The flavors of Indian food, in my opinion are so addicting. I use the term Indian very loosely in this recipe as many countries have their own version of what is called biryani. Biryani in its basic state is simply a dish containing meat, fish, or vegetables and rice that is flavored with some really amazing spices. I came across biryani years ago, I believe at some sort of Indian lunch buffet, and I was hooked, and when you become hooked, it is often difficult (or maybe I am just too lazy at times) to get in the car, and travel 25 minutes to seek out a great plate of biryani. That is when I take action, reminiscing on the wonderful flavor, texture, and aromas from this simple dish.
Let’s get started.
- 2 whole boneless, skinless chicken breasts, cut into cubes
- 1 cup of plain yogurt
- 1 head of garlic, minced into a paste
- 2 tbsp grated ginger
- 1/2 tsp salt
- 6 large yellow onions, thinly sliced
- 1/4 cup of canola oil, plus 3 tbsp
- 1 whole cinnamon stick
- 1 large tomatoes, diced
- 6 whole cloves
- 3 whole Bay Leaves
- 1 tsp ground coriander seeds
- 1/2 tsp Caraway seeds
- 1/2 tsp nutmeg, grated
- 1/2 tsp cayenne powder
- 1/2 tsp garam masala
- 8 oz tomato sauce
- 1/2 tsp tumeric powder (for color)
- 3 Thai Bird chili peppers, stem removed, chopped
- 1/4 cup of craisins
- 1 bunch of cilantro, chopped
- 5 tbsp clarified butter
- 2 1/2 cups of Basmati rice
- large pot of boiling water
Sounds like a lot, right? Well, it is, but everything is well worth it in making this dish. So, lets begin by marinating the chicken, for at least 8 hours. To do this, combine one tablespoon of the garlic paste, and the ginger paste, the cup of yogurt, a pinch of salt, and the cubed chicken pieces. Seal in a plastic bag, giving it a good massage, and place in the refrigerator.
During this time, gather the rest of your ingredients, feeling free to slice, dice, and measure. There is nothing wrong with being prepared.
When you are ready to get this dish moving along, do the following:
Get a large skillet heated on the stove, along with a large pot of water, but lets not heat the water. Add the 1/4 cup of the oil into the skillet, and bring it to a medium-high heat. Add in all of the sliced onions, and lower the heat to medium. Give a nice stir, and let the onions begin to brown.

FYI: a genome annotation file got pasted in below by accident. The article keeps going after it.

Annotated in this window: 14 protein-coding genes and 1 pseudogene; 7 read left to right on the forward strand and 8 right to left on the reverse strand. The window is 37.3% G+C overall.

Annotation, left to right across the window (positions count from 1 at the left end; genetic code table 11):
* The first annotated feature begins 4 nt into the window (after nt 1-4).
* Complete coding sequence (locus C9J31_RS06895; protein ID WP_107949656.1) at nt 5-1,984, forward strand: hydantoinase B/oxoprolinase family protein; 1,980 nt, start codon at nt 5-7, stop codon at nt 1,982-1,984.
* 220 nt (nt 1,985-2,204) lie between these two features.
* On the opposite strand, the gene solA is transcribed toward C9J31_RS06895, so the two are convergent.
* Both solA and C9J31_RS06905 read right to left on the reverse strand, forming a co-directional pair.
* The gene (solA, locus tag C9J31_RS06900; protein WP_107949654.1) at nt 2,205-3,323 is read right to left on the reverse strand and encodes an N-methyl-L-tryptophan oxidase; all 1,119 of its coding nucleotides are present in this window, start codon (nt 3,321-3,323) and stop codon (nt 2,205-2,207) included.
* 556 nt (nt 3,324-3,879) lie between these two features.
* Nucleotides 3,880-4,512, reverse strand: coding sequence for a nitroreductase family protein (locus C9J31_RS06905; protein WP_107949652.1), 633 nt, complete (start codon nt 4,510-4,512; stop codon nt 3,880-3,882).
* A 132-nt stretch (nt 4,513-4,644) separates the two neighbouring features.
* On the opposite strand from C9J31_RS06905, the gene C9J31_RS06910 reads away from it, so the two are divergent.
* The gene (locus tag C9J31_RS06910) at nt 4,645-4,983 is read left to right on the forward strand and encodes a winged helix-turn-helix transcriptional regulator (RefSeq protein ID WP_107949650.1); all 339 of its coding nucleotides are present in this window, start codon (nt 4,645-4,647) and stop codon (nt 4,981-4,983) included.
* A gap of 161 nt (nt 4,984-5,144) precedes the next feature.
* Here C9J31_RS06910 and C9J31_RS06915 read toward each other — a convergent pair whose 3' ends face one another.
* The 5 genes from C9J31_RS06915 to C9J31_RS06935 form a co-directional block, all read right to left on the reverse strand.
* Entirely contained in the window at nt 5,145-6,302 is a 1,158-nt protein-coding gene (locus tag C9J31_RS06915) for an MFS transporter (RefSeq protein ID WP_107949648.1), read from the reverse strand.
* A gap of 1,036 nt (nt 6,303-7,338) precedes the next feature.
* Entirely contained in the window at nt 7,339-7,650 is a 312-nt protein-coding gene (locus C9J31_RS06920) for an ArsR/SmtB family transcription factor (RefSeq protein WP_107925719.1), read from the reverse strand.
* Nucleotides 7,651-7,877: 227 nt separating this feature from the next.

While the onions are cooking, add the rice to the pot of water, along with the cinnamon stick, cloves, and caraway seeds, along with about a teaspoon of salt. Give a good stir, and let the rice take on some of the flavor. Let the rice soak for about 30 minutes. Continue cooking the onions.
The onion process is going to take you about 25-35 minutes, keeping in mind that you want to stir, and stir frequently. The goal is to get the onions to caramelize, but at the same time get a certain crisp to them. When the onions have maintained this state, remove them from the skillet and place them on a paper lined plate, spreading them out, allowing them to drain, and crisp up a bit. Reserve the skillet for making the chicken mixture.
Strain the rice. Add a lot of water back to the large pot, and bring this to a boil. Salt the water, and place the strained rice, along with the other items we placed such as the cinnamon stick, etc, back into the boiling water, and cook for about 6 minutes, or until the rice is just slightly cooked through. The goal with this is to not overcook the rice, as we are going to layer the rice, along with the other items, and continue cooking the rice on very low heat. Once the rice has boiled for about 6 minutes, strain, and lay into a large dish, spreading out, and fanning if possible, to quickly cool.
As the rice cools, prepare the chicken mixture.
Take the same skillet you used to cook the onions, and add a few tablespoons of additional oil, bringing it to a medium-high heat.
Toss in two cloves, and the bay leaves, and let the sizzle for a minute. Next toss in the additional garlic and ginger paste, giving a quick stir. This process you want to go pretty quickly, almost like stir frying. Toss in the diced Thai chilies, and the chicken, with about half of the marinade. Give a good stir, and let the mixture reduce down. Once it reduces, add in the remaining dry spices, the craisins, as well as the tomatoes, and tomato sauce. Stir, and reduce down again. Remove the bay leaves and cinnamon sticks from the mixtures.
Now we are ready to layer the chicken biryani. To a large and heavy pot, I like to use my dutch oven for this one, add in about half of the clarified butter, swirling along the bottom, and sides of the pot.
To the bottom of the pot, add in a nice layer of the semi-cooked basmati rice. Next add a layer of the chicken mixture. Top that with some of the cilantro and fried onions. Repeat this process, eyeballing how much you have of each layer, until you have the last layer being the rice. Drizzle with the remaining butter, along the top, and on around the sides.
Cover the entire top of the pot with aluminum foil before placing the cover on top. The goal here is to not let any steam escape during the next slow cooking process.
So, to the stove, add the large pot and cook over very low heat for approximately 40-50 minutes. Once that time is up, remove from the burner, and let it rest for about 15 minutes before uncovering.
Prepare yourself. Remove the cover, and the foil, and as stated, prepare yourself for your house to be smelling so delicious. You get cinnamon off the bat, plus the clove, then the garlic and ginger. I am not kidding when I say that this simple dish is one thatÂ you can keep out on a Sunday afternoon as your family will keep coming back for more.
Every bite is packed with great textures, and one where the aroma just hits your nose. The smell before eat bite is really divine. Enjoy.